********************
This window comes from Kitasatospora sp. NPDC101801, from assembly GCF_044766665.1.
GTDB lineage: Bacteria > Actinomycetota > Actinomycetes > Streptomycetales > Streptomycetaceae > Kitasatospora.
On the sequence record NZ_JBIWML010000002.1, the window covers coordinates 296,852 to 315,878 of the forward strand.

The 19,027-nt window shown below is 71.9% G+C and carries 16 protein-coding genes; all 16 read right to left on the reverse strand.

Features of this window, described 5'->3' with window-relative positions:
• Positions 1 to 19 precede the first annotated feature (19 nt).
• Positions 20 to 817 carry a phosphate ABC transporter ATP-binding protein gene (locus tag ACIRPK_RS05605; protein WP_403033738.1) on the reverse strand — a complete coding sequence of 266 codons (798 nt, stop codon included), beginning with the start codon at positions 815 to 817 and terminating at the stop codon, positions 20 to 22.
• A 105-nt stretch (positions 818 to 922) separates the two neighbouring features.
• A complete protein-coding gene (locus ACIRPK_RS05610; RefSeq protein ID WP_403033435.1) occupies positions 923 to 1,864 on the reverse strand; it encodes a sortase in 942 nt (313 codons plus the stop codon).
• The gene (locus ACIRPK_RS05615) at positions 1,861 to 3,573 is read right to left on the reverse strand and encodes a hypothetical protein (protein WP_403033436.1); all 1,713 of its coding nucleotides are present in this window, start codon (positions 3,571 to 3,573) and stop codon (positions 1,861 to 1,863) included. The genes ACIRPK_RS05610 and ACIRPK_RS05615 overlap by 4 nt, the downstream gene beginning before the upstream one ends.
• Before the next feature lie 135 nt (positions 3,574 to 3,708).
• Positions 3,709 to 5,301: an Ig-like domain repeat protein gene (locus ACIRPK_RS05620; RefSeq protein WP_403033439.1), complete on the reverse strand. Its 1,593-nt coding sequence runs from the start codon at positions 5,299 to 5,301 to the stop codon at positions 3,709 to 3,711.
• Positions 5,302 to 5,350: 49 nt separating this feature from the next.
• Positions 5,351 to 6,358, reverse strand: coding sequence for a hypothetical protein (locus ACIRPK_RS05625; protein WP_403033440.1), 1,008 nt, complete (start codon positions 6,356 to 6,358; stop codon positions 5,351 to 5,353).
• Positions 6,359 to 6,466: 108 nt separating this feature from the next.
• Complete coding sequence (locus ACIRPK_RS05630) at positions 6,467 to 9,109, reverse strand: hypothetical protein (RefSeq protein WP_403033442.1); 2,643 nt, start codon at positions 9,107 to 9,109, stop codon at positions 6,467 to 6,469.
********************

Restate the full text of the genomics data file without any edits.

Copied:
This window comes from Kitasatospora sp. NPDC101801, from assembly GCF_044766665.1.
GTDB lineage: Bacteria > Actinomycetota > Actinomycetes > Streptomycetales > Streptomycetaceae > Kitasatospora.
On the sequence record NZ_JBIWML010000002.1, the window covers coordinates 296,852 to 315,878 of the forward strand.

The 19,027-nt window shown below is 71.9% G+C and carries 16 protein-coding genes; all 16 read right to left on the reverse strand.

Features of this window, described 5'->3' with window-relative positions:
• Positions 1 to 19 precede the first annotated feature (19 nt).
• Positions 20 to 817 carry a phosphate ABC transporter ATP-binding protein gene (locus tag ACIRPK_RS05605; protein WP_403033738.1) on the reverse strand — a complete coding sequence of 266 codons (798 nt, stop codon included), beginning with the start codon at positions 815 to 817 and terminating at the stop codon, positions 20 to 22.
• A 105-nt stretch (positions 818 to 922) separates the two neighbouring features.
• A complete protein-coding gene (locus ACIRPK_RS05610; RefSeq protein ID WP_403033435.1) occupies positions 923 to 1,864 on the reverse strand; it encodes a sortase in 942 nt (313 codons plus the stop codon).
• The gene (locus ACIRPK_RS05615) at positions 1,861 to 3,573 is read right to left on the reverse strand and encodes a hypothetical protein (protein WP_403033436.1); all 1,713 of its coding nucleotides are present in this window, start codon (positions 3,571 to 3,573) and stop codon (positions 1,861 to 1,863) included. The genes ACIRPK_RS05610 and ACIRPK_RS05615 overlap by 4 nt, the downstream gene beginning before the upstream one ends.
• Before the next feature lie 135 nt (positions 3,574 to 3,708).
• Positions 3,709 to 5,301: an Ig-like domain repeat protein gene (locus ACIRPK_RS05620; RefSeq protein WP_403033439.1), complete on the reverse strand. Its 1,593-nt coding sequence runs from the start codon at positions 5,299 to 5,301 to the stop codon at positions 3,709 to 3,711.
• Positions 5,302 to 5,350: 49 nt separating this feature from the next.
• Positions 5,351 to 6,358, reverse strand: coding sequence for a hypothetical protein (locus ACIRPK_RS05625; protein WP_403033440.1), 1,008 nt, complete (start codon positions 6,356 to 6,358; stop codon positions 5,351 to 5,353).
• Positions 6,359 to 6,466: 108 nt separating this feature from the next.
• Complete coding sequence (locus ACIRPK_RS05630) at positions 6,467 to 9,109, reverse strand: hypothetical protein (RefSeq protein WP_403033442.1); 2,643 nt, start codon at positions 9,107 to 9,109, stop codon at positions 6,467 to 6,469.